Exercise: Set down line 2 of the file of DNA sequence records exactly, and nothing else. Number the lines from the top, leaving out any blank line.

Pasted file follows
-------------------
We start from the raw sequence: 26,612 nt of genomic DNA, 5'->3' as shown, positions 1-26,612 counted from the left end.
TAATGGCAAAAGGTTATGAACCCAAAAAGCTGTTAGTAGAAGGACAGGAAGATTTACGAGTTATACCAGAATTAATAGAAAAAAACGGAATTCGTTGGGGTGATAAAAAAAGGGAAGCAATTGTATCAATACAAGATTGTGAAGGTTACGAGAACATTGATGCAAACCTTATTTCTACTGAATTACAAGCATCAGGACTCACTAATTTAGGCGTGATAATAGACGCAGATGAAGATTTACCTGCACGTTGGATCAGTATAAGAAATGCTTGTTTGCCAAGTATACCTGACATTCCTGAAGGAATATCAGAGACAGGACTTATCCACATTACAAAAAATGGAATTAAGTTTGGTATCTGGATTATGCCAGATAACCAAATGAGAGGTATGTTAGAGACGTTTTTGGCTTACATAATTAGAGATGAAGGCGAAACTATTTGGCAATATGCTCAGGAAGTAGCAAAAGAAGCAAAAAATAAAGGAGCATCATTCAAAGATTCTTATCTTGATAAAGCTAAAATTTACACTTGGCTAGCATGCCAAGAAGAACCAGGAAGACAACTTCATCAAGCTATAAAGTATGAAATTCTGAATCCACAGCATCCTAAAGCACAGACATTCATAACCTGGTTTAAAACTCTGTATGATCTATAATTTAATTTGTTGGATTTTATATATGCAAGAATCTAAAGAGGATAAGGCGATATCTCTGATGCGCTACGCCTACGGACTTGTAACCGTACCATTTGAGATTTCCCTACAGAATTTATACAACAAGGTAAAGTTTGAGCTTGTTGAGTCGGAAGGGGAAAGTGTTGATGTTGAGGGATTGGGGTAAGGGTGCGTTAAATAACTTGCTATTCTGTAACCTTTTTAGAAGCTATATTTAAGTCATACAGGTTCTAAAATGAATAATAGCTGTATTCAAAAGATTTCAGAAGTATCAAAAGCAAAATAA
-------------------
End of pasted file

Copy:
TAATGGCAAAAGGTTATGAACCCAAAAAGCTGTTAGTAGAAGGACAGGAAGATTTACGAGTTATACCAGAATTAATAGAAAAAAACGGAATTCGTTGGGGTGATAAAAAAAGGGAAGCAATTGTATCAATACAAGATTGTGAAGGTTACGAGAACATTGATGCAAACCTTATTTCTACTGAATTACAAGCATCAGGACTCACTAATTTAGGCGTGATAATAGACGCAGATGAAGATTTACCTGCACGTTGGATCAGTATAAGAAATGCTTGTTTGCCAAGTATACCTGACATTCCTGAAGGAATATCAGAGACAGGACTTATCCACATTACAAAAAATGGAATTAAGTTTGGTATCTGGATTATGCCAGATAACCAAATGAGAGGTATGTTAGAGACGTTTTTGGCTTACATAATTAGAGATGAAGGCGAAACTATTTGGCAATATGCTCAGGAAGTAGCAAAAGAAGCAAAAAATAAAGGAGCATCATTCAAAGATTCTTATCTTGATAAAGCTAAAATTTACACTTGGCTAGCATGCCAAGAAGAACCAGGAAGACAACTTCATCAAGCTATAAAGTATGAAATTCTGAATCCACAGCATCCTAAAGCACAGACATTCATAACCTGGTTTAAAACTCTGTATGATCTATAATTTAATTTGTTGGATTTTATATATGCAAGAATCTAAAGAGGATAAGGCGATATCTCTGATGCGCTACGCCTACGGACTTGTAACCGTACCATTTGAGATTTCCCTACAGAATTTATACAACAAGGTAAAGTTTGAGCTTGTTGAGTCGGAAGGGGAAAGTGTTGATGTTGAGGGATTGGGGTAAGGGTGCGTTAAATAACTTGCTATTCTGTAACCTTTTTAGAAGCTATATTTAAGTCATACAGGTTCTAAAATGAATAATAGCTGTATTCAAAAGATTTCAGAAGTATCAAAAGCAAAATAA